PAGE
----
Carol

Carol ★★★★★

Love is something we will go to the ends of the earth for and in the case of Carol Aird she has to give up custody of her child in order to be with the woman who truly understands her. You will swoon at almost everything in this film as a traditional love story is given the Todd Haynes treatment and it becomes something beautiful with the visuals of a 1950s woman’s picture and a depiction of love between women that fits our ideals in the modern world. You are swept up in the fevered love affair at the center of this film and when the two are separated your heart breaks as they both lose something that has made them feel whole for what could be the first time in their lives.

In the early 1950s department store employee Therese Belivet, Rooney Mara, is unhappy in her relationship with Richard Semco, Jake Lacy, who wants her to commit to him. She would like to be a photographer but lacks the confidence to pursue her dreams. One day she meets the wealthy and alluring Carol Aird, Cate Blanchett, at work and the two meet again after Belivet gives her the gloves she had left at the department store. They form a close bond as Aird encourages Belivet to come out of her shell and Belivet supports Aird as she goes through a painful custody battle with her alcoholic ex-husband Harge, Kyle Chandler, over their daughter Rindy. They separate after they go away for a weekend and have their sexual intercourse recorded by a private detective hired by Harge. Aird is very unhappy when she is away from Belivet and her longing for her eventually becomes too much as she agrees to let Harge have full custody of Rindy if she can regularly visit her. She and Belivet have dinner and after Belivet momentarily leaves she returns to Aird later.

There is one scene in which Aird and Belivet drive through a tunnel and we see Belivet gazing at Aird with such desire and longing. Lights flash all around them but they are enraptured by one another and this sequence tells me so much about both of them as Aird maintains that cool repose she has right up until the end of the film and Belivet is finally able to feel comfortable in the presence of somebody she is so enamored of. There are so many little details like this sprinkled in between the scenes of Aird and Belivet just talking as we see Belivet doing the little things you do when you are in love with somebody. She is full of fear and anticipation as she picks up the phone and begins to talk to Aird and when she brushes her fingers over the photographs she has taken of her it is like watching them embrace. Her love of this woman can be seen in her art and it is hard to miss the little gazes the two shoot at one another as they try to feel out how the other person feels.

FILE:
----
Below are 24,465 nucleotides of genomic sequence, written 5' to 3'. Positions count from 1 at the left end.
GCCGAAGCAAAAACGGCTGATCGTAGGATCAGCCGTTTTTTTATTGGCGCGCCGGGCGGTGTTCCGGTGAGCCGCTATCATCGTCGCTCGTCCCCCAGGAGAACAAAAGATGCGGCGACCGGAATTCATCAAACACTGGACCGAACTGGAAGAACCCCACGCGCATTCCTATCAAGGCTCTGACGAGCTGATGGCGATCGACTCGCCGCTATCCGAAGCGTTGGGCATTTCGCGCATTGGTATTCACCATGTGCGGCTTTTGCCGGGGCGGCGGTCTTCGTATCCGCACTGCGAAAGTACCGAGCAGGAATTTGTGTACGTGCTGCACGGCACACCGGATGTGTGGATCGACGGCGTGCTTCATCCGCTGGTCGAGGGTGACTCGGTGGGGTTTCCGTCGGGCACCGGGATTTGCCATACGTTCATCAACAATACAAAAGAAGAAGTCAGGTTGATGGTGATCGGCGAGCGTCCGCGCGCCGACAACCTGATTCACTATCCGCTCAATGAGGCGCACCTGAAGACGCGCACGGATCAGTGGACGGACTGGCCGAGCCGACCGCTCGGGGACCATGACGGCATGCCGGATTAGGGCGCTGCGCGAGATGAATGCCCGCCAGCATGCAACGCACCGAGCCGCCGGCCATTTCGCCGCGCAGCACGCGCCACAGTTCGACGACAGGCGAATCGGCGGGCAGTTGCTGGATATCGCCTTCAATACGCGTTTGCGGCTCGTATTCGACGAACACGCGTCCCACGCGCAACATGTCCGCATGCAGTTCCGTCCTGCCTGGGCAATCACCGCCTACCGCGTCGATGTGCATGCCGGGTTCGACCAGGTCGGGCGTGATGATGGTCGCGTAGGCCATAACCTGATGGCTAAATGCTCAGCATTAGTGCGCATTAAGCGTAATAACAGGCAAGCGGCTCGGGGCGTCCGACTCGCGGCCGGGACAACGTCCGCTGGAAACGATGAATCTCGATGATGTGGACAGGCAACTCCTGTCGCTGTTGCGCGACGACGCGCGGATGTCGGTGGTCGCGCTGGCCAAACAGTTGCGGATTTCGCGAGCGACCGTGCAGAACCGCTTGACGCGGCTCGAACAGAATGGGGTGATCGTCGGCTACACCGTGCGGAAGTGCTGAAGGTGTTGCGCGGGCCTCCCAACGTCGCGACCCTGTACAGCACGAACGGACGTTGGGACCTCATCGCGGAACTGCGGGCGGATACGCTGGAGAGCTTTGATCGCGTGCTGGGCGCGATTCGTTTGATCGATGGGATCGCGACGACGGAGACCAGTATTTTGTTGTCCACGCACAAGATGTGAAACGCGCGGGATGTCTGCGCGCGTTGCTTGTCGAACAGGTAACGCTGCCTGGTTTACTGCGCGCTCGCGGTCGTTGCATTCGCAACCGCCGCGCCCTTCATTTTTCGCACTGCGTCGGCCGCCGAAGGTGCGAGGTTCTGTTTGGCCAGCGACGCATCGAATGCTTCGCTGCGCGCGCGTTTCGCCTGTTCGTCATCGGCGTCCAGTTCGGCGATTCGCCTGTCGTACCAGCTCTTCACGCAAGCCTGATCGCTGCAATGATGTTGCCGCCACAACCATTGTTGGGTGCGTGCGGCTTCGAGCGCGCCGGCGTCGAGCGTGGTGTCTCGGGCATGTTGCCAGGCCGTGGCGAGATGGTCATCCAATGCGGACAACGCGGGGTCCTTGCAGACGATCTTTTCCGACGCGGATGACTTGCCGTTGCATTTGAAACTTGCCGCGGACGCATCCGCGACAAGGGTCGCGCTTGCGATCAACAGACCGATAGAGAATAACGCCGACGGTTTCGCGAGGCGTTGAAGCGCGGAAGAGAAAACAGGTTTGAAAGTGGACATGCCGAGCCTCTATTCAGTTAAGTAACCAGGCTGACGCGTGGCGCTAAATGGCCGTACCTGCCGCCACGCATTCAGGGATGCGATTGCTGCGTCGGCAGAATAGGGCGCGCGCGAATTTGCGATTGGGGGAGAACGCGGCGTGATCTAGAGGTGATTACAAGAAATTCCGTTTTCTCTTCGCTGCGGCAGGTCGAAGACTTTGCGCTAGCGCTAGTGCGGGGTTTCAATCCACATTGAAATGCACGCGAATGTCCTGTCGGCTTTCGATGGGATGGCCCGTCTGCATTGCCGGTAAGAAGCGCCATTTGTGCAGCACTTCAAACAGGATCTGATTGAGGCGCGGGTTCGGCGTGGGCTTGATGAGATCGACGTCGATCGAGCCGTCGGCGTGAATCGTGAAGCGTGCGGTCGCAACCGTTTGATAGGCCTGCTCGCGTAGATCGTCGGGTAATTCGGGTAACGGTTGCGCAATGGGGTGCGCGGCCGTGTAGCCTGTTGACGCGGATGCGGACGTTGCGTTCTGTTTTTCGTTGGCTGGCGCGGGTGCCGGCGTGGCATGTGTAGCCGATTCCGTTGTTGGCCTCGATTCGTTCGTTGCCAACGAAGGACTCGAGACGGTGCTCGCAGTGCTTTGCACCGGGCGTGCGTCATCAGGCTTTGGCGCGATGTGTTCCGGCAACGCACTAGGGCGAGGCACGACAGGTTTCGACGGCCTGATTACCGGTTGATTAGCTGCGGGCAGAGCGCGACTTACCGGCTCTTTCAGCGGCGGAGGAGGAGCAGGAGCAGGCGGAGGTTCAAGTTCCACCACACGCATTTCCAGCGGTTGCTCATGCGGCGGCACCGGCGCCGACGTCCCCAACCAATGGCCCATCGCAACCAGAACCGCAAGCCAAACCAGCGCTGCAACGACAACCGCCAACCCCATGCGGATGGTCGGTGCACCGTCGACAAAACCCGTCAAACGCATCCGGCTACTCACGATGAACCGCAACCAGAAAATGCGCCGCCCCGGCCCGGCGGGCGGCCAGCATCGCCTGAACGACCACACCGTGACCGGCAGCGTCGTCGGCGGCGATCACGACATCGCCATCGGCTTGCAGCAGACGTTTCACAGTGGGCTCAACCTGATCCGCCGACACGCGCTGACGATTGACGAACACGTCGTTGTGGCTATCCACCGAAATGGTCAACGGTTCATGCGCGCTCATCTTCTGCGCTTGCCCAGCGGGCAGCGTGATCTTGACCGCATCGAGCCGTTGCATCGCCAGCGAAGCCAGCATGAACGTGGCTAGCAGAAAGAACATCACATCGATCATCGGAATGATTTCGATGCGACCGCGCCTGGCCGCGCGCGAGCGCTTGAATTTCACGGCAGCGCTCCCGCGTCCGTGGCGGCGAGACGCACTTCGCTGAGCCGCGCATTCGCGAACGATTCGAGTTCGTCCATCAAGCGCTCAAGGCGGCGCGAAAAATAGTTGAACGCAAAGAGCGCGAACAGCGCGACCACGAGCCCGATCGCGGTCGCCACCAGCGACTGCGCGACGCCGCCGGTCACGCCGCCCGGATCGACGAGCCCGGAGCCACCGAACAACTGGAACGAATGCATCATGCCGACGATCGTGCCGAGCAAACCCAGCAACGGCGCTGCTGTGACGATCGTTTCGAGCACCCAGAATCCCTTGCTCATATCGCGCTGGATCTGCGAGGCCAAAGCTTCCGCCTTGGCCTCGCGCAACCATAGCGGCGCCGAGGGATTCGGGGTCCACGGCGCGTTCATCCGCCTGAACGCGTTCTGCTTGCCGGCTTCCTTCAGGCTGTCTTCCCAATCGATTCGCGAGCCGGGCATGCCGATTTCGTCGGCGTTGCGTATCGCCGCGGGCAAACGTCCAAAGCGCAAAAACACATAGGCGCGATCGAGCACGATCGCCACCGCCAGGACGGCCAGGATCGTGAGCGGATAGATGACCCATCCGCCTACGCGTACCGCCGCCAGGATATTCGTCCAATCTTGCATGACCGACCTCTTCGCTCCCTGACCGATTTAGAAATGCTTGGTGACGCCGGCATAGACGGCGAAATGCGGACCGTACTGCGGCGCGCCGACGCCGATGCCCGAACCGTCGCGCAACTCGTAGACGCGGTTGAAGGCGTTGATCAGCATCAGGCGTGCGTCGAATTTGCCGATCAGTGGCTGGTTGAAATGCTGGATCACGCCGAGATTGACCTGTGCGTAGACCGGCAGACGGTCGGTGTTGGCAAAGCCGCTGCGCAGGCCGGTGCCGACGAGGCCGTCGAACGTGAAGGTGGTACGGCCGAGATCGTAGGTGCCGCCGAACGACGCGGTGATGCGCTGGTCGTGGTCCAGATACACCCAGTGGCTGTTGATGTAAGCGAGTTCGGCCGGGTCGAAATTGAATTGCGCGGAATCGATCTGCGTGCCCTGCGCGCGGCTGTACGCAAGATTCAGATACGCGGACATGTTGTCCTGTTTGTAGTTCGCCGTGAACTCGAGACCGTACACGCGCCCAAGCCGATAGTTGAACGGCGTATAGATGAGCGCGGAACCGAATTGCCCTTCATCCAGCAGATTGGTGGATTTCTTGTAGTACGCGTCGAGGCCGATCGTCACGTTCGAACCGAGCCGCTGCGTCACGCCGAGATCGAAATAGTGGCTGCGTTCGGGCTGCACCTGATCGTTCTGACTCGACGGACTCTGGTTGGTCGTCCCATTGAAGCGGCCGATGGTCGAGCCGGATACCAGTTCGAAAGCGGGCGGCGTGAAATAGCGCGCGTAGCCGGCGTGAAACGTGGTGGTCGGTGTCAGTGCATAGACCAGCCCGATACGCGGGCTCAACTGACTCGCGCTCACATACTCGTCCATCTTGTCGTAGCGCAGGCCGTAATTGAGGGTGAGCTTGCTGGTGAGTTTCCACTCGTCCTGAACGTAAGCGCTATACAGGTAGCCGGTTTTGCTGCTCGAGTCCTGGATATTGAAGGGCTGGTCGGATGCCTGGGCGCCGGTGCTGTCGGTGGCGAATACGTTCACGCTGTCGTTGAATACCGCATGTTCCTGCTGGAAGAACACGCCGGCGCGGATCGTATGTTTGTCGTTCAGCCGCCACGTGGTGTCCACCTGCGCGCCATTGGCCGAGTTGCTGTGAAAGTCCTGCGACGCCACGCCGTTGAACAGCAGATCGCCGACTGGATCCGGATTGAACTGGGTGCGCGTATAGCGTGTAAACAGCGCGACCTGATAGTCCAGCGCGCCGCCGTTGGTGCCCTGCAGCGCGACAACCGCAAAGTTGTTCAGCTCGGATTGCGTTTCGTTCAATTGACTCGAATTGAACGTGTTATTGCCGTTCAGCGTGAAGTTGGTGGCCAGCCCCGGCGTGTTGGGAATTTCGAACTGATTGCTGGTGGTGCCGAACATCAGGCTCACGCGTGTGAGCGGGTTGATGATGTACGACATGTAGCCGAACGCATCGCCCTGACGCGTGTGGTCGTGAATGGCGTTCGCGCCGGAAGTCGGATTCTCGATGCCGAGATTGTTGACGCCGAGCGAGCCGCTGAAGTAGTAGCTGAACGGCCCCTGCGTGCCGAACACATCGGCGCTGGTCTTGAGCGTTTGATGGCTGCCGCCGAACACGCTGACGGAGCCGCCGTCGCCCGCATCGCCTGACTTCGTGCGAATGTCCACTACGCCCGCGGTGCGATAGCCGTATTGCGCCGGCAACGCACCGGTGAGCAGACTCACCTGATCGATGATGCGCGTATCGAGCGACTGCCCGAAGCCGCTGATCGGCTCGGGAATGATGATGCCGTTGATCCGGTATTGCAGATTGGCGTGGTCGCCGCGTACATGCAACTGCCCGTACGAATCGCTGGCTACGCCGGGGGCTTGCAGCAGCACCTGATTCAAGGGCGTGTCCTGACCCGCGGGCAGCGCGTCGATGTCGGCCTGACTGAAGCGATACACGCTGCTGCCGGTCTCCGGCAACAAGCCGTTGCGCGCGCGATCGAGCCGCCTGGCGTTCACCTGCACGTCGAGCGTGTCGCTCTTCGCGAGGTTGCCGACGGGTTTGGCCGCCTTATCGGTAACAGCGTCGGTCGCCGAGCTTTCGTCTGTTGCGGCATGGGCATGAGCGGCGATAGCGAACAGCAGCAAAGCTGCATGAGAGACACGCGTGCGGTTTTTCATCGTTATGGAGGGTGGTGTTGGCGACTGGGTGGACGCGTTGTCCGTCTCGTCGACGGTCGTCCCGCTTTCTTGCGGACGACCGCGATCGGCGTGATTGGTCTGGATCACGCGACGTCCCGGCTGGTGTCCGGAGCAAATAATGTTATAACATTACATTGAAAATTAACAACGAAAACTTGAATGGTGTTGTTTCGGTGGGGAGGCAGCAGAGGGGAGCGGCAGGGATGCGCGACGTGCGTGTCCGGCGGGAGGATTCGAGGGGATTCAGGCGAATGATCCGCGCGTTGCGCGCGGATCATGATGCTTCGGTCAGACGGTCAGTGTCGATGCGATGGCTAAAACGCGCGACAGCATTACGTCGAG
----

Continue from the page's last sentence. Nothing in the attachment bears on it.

Aird’s torture is also captured beautifully as she lets her beloved daughter go so that she can live her own life. She is seemingly a free, irrepressible woman but with the restrictions of the era she has to stay away from doing the things that would truly fulfill her. Her final speech to Harge in which she dresses him down for not letting her live the life she wants is glorious as we see a woman actually assert herself and become powerful not through emotionally distancing herself from people but through expressing herself. This is a breakthrough for her as she is able to tell Belivet she loves her after this and ask her to come live with her. When the two women speak again at the hushed dinner date they have they have both gained a degree of freedom that they did not have before and they can finally be together and be happy at last.

Blanchett is wondrous as the object of Belivet’s desire as she is sexier than she has ever been and she blends emotional turmoil and breathy voiced sadness so well. The younger Mara matches her as she is innocent and quiet but filled with potential that is awakened by this new lover. They are both at their best in the moments in which they do not speak as there is a reason that Blanchett’s final smile has already become such an iconic moment.